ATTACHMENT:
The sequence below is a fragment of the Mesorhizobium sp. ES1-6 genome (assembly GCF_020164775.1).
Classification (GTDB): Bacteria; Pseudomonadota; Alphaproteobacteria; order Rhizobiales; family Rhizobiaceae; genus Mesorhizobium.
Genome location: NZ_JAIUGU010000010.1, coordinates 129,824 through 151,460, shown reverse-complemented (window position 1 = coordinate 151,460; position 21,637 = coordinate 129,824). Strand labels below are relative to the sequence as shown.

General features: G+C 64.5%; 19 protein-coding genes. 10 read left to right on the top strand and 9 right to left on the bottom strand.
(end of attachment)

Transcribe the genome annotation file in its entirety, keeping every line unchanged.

The sequence below is a fragment of the Mesorhizobium sp. ES1-6 genome (assembly GCF_020164775.1).
Classification (GTDB): Bacteria; Pseudomonadota; Alphaproteobacteria; order Rhizobiales; family Rhizobiaceae; genus Mesorhizobium.
Genome location: NZ_JAIUGU010000010.1, coordinates 129,824 through 151,460, shown reverse-complemented (window position 1 = coordinate 151,460; position 21,637 = coordinate 129,824). Strand labels below are relative to the sequence as shown.

General features: G+C 64.5%; 19 protein-coding genes. 10 read left to right on the top strand and 9 right to left on the bottom strand.